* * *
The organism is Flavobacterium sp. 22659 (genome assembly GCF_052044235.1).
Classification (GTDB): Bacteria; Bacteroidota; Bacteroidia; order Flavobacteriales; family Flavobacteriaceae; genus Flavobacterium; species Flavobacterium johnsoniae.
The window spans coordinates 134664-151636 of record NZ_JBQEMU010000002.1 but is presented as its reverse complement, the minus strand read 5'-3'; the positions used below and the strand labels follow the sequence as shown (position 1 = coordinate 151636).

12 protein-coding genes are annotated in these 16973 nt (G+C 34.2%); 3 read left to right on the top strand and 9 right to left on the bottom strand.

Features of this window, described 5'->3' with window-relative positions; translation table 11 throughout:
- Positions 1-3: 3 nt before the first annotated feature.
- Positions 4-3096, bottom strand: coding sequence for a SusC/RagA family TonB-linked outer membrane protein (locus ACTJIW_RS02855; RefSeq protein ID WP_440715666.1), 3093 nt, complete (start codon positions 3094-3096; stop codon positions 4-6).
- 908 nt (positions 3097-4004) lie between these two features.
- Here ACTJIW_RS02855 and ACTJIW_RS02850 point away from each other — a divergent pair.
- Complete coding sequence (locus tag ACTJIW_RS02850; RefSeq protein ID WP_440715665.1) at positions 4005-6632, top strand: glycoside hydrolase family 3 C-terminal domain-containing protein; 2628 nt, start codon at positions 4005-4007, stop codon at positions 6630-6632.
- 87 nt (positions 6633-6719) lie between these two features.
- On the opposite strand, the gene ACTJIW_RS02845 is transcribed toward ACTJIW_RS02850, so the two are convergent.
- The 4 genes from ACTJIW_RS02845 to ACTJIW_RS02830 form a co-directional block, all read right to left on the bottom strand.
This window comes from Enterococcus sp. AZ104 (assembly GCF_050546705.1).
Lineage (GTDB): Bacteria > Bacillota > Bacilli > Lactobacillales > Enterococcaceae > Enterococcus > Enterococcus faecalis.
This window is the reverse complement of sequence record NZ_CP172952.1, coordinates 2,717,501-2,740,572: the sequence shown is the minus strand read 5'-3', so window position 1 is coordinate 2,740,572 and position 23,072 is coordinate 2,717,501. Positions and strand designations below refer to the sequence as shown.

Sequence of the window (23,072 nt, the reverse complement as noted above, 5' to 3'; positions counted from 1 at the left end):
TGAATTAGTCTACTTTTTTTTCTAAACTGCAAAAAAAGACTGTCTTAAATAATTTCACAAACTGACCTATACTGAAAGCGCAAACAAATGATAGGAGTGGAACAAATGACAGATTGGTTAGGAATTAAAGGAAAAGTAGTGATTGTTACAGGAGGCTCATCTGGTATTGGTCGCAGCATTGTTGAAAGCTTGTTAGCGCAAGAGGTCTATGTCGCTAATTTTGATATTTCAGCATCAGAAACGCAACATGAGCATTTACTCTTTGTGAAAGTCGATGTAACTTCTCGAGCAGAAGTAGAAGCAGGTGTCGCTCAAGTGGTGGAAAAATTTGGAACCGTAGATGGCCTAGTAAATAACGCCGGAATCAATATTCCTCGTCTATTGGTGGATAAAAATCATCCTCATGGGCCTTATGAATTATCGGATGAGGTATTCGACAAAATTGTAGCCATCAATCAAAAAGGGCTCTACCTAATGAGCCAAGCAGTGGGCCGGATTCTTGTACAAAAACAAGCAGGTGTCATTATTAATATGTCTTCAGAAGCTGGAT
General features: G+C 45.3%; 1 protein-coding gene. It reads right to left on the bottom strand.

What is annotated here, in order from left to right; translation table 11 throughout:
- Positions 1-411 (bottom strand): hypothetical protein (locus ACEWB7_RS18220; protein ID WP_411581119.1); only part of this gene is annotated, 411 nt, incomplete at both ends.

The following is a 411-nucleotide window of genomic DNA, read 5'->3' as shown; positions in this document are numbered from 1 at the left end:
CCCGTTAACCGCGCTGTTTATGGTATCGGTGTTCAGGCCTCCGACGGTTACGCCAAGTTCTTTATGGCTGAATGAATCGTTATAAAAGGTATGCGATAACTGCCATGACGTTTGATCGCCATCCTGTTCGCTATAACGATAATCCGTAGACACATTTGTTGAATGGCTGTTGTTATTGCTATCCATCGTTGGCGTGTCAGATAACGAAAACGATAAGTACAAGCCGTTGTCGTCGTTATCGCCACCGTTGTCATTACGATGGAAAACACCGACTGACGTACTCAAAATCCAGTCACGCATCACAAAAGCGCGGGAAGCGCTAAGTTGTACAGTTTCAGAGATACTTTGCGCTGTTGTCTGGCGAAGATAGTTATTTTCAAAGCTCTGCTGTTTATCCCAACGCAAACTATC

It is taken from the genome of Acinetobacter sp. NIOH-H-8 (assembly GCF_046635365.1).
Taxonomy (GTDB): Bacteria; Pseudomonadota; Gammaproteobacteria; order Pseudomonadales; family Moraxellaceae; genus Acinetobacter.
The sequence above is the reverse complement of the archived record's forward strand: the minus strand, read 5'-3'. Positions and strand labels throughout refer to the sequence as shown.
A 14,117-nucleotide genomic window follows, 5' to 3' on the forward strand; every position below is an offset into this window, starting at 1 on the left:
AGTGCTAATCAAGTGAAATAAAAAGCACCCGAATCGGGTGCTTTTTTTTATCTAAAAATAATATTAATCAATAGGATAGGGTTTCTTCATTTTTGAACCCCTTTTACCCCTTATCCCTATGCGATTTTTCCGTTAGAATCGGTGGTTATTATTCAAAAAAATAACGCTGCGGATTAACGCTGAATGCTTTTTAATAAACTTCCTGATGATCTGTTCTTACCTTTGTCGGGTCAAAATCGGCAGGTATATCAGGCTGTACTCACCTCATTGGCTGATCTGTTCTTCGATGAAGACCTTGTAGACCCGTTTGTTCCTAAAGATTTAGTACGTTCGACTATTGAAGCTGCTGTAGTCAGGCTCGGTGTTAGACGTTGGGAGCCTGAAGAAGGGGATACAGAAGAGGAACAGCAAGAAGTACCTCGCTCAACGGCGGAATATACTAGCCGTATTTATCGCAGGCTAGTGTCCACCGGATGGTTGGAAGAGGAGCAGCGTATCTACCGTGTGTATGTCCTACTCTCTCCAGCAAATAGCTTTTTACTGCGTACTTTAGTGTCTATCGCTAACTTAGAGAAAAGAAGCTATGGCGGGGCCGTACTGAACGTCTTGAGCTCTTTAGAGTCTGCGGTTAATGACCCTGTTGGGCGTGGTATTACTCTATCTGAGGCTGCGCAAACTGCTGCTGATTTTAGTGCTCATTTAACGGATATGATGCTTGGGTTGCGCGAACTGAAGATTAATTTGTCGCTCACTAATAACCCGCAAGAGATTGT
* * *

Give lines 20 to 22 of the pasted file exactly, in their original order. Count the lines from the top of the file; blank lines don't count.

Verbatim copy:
What is annotated here, in order from left to right; translation table 11 throughout:
- Positions 1-411 (bottom strand): hypothetical protein (locus ACEWB7_RS18220; protein ID WP_411581119.1); only part of this gene is annotated, 411 nt, incomplete at both ends.

The following is a 411-nucleotide window of genomic DNA, read 5'->3' as shown; positions in this document are numbered from 1 at the left end: